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ICE Detainees Making $1 a Day Sue Over Alleged Wage Theft

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A wide shot of two men wearing blue standing in front of a green door at a detention facility.
Guards prepare to escort an immigrant detainee from his 'segregation cell' back into the general population at the Adelanto detention facility on November 15, 2013, in Adelanto. The facility is managed by the private GEO Group.  (John Moore/Getty Images)

A multibillion-dollar private prison company has allegedly maximized profits by coercing immigrant detainees locked up at two of its facilities in California to work for $1 a day, according to a class-action lawsuit filed July 13 in federal court in Fresno.

The legal challenge accuses The GEO Group, a long-time contractor for U.S. Immigration and Customs Enforcement, with “systematic and unlawful wage theft, unjust enrichment and forced labor” at the Mesa Verde ICE Processing Facility in Bakersfield and the nearby Golden State Annex in McFarland.

The plaintiffs — nine ICE detainees who brought the lawsuit on behalf of other immigrants also jailed at the facilities — seek to recover unpaid wages, and for GEO to compensate its detained workforce with at least California’s minimum wage of $15 per hour.

GEO pays the paltry daily rate of $1 to detainees who volunteer to clean dormitories and dining halls, do laundry, assist detainees with disabilities and do other tasks to maintain the facilities, according to the lawsuit.

“We are civilians, we are being employed like this and I believe the right thing to do is give us what California has decided as its minimum wage to employees,” said Pedro Figueroa, 33, who until recently swept floors and scrubbed bathrooms at Mesa Verde for 40 hours per week. “We are fed up with all the injustices here.”

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Some detainees say they participate in the cleaning program to be able to afford phone calls with loved ones or commissary items, like dental floss and tortillas, which are not provided by the facility. The lawsuit argues that the program is not truly voluntary because GEO staffers may threaten or punish detainees with disciplinary action or loss of recreation, commissary, library and telephone access if they protest the inadequate pay, according to Gay Grunfeld, one of the attorneys representing the plaintiffs.

“They are being forced to work under threat of sanctions,” said Grunfeld of the San Francisco law firm Rosen Bien Galvan & Grunfeld. “It’s shocking. These workers are forced to do an eight-hour shift for $1 a day. So that's a blatant violation of California minimum wage laws and other labor protections.”

The complaint comes after Figueroa and other detainees joined a months-long labor strike by immigrants held at the two GEO-run detention centers to protest wages, unfair treatment and other issues, according to immigrant advocates.

Figueroa, the father of four children who are U.S. citizens, was held in a small, windowless cell for about a week at Mesa Verde, which he said was retaliation for backing the work stoppage.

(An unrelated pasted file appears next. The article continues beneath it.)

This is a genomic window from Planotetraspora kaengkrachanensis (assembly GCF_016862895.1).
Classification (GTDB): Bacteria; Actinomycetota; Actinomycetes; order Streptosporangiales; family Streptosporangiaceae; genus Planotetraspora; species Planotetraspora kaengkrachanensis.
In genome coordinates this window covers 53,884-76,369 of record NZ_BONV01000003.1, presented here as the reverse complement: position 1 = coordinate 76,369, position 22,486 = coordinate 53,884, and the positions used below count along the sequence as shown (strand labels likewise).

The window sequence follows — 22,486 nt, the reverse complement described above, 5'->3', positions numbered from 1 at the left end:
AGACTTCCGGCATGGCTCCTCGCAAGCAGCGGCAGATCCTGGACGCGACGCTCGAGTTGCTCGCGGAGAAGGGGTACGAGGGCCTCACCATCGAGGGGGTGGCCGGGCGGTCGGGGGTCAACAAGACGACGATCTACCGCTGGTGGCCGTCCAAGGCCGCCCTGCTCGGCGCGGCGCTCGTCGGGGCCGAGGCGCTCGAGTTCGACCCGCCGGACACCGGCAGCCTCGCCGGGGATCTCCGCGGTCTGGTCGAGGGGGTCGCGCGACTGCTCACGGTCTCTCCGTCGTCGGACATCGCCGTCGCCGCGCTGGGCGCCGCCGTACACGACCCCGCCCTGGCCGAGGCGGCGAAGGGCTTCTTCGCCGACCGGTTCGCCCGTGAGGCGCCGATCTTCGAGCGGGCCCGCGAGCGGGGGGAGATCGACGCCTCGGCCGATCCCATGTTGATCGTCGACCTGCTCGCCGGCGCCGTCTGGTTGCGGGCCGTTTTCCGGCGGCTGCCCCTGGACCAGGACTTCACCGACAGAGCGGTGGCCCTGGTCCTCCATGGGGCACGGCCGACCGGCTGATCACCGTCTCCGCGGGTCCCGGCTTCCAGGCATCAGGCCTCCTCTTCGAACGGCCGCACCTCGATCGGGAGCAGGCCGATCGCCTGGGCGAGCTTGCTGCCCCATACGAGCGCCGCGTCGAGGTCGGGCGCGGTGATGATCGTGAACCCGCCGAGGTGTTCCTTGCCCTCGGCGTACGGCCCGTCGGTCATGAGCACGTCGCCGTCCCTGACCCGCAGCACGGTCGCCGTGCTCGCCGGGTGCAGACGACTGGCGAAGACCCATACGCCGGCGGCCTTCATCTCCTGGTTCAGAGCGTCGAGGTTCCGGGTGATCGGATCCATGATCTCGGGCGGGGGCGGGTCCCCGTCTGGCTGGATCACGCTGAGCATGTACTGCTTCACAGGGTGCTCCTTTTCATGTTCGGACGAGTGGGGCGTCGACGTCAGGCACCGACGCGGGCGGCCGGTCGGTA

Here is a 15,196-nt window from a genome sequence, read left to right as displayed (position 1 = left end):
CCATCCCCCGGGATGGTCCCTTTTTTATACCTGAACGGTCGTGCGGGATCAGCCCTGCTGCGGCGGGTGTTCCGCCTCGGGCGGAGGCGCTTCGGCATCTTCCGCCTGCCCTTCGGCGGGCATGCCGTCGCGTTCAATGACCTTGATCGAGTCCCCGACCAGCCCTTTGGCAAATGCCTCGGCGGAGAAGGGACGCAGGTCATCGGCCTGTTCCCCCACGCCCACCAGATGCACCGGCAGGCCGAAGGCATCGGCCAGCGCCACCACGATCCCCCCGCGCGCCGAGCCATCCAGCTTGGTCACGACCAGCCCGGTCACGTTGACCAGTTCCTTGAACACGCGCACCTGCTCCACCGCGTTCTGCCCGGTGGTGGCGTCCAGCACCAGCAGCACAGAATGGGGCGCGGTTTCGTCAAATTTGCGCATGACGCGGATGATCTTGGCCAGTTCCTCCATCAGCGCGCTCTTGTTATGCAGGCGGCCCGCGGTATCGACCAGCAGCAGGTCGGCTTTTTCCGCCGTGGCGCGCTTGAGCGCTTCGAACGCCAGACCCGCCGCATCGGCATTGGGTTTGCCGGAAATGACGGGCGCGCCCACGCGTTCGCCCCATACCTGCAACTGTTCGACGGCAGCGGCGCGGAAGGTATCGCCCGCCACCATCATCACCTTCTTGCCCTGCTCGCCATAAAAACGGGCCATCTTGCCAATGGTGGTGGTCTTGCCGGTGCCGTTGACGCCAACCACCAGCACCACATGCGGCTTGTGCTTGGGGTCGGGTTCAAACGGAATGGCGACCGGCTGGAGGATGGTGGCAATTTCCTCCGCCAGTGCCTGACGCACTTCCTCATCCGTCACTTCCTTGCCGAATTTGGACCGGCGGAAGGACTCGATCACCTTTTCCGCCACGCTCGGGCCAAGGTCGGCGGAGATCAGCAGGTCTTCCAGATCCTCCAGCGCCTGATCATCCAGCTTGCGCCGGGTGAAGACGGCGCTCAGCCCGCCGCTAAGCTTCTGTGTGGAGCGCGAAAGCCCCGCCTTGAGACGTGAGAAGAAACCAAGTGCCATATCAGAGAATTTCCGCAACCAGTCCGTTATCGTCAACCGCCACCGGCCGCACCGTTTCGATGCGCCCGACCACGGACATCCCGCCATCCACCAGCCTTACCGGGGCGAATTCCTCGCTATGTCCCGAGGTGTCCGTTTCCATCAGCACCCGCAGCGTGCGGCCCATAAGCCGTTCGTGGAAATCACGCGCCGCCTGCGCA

Mohamed Mousa, a detainee who announced his support for the strike on June 28, remains in solitary confinement at the facility after more than two weeks, according to his attorney, Kelsey Morales, with the Alameda County Public Defender’s Office.

Additional court cases in California and other states allege GEO and other for-profit operators of immigration detention centers have engaged in forced labor and minimum wage violations. Last year, a federal judge in Washington state ordered GEO to pay $23 million for failing to compensate detained workers with minimum wage at a facility in Tacoma. The Florida-based company reportedly shut down its worker program and is seeking to reverse the ruling before the Ninth U.S. Circuit Court of Appeals, which is now considering the case.

A spokesperson for GEO has repeatedly denied the existence of a labor strike at either facility. He rejected the allegations by detainees as “completely without merit,” and said that ICE guidelines for the detention centers require detainees to keep their personal living areas clean.

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“The allegations brought in this lawsuit are similar to those brought in previous cases involving the federal government’s Voluntary Work Program, which GEO is contractually required to implement and administer on behalf of ICE,” the spokesperson said, adding that the company will vigorously defend itself against the accusations in court.

ICE declined to comment on the lawsuit.

Christina Cano, a spokesperson with the Department of Industrial Relations, which oversees investigations of potential wage theft, said detained immigrant workers in California are considered “employees” and are entitled to pursue civil remedy for unpaid wages, based on a ruling by a federal judge in 2018.

GEO, a multinational company that operates four out of seven immigration detention centers in California, made more than $3 billion per year in revenues in 2018, 2019 and 2020, according to the lawsuit. Contracts with ICE accounted for about 28% of its revenues in 2019 and 2020.

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